Messa di Gloria by Puccini

Puccini was accused, following a somewhat unconventionalimprovisation on the organ in Lucca in his youth, of transporting theatre to the church. Nonetheless, he had been destined, according to family tradition, to become choirmaster at the cathedral. He made amends in 1878 by composing a motet and Creed that would soon go on to meet with great success. It was merely two years later, when composing his first opera, Le Villi, that he established himself as a skilled composer of religious music by incorporating these two pieces into a much vaster ensemble, a full mass.

The large numbers involved, including soloists, a mixed choir and a full orchestra demonstrated the young musician’s mastery of old polyphonic techniques, but also an acute sense of tune and orchestral luxuriance. The work was first performed on 12th July 1880 in the cathedral for the Patron Saint of Lucca, San Paolino, and met with resounding success.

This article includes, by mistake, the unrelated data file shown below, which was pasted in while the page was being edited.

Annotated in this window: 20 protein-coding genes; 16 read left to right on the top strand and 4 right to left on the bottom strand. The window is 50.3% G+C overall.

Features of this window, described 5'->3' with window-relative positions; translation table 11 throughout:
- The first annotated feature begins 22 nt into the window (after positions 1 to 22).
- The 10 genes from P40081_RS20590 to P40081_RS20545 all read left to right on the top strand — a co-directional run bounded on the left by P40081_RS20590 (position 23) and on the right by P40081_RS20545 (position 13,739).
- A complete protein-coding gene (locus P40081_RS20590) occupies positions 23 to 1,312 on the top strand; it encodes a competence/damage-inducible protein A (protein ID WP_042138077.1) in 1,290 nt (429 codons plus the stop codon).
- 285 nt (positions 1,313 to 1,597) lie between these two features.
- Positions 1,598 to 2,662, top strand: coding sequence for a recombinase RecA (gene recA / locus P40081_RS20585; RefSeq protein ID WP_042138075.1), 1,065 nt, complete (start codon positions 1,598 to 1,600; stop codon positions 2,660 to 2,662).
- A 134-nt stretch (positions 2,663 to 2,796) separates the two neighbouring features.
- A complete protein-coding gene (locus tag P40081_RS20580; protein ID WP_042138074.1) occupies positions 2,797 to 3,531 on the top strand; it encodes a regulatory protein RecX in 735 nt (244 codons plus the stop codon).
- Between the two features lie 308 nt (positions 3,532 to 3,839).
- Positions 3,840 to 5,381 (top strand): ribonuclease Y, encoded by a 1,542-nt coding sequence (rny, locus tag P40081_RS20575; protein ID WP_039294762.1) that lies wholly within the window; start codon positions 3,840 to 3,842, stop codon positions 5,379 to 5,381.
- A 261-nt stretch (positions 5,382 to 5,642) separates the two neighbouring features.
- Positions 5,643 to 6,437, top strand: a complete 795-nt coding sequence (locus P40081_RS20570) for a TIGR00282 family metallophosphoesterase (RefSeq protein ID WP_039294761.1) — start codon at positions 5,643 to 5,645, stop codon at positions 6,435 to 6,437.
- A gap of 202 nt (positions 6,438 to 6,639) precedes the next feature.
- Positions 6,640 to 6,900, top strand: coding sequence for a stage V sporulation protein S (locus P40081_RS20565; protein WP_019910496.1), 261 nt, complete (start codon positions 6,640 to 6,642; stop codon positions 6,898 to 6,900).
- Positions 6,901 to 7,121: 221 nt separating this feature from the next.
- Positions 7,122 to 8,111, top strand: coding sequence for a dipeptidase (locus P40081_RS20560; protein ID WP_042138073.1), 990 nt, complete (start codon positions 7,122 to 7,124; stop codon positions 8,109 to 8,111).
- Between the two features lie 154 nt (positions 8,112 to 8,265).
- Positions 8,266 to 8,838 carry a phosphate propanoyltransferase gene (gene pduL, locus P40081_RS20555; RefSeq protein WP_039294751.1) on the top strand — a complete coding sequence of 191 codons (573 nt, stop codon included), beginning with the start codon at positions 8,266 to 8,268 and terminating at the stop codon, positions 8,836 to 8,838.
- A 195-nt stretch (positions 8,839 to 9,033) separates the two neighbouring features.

The young composer then went on to re-use several parts of his score in Edgar and especially in Manon Lescaut but never published the score. It disappeared until the end of Second World War. Found quite by chance, it was published in 1951 and played the following year in Chicago, before being performed in Naples under the pompous and apocryphal moniker of Messa di Gloria. Thus, this wonderful student’s work only commenced its international career 30 years after the death of Puccini, to the utmost delight of music lovers and die-hard fans of the genius from Lucca.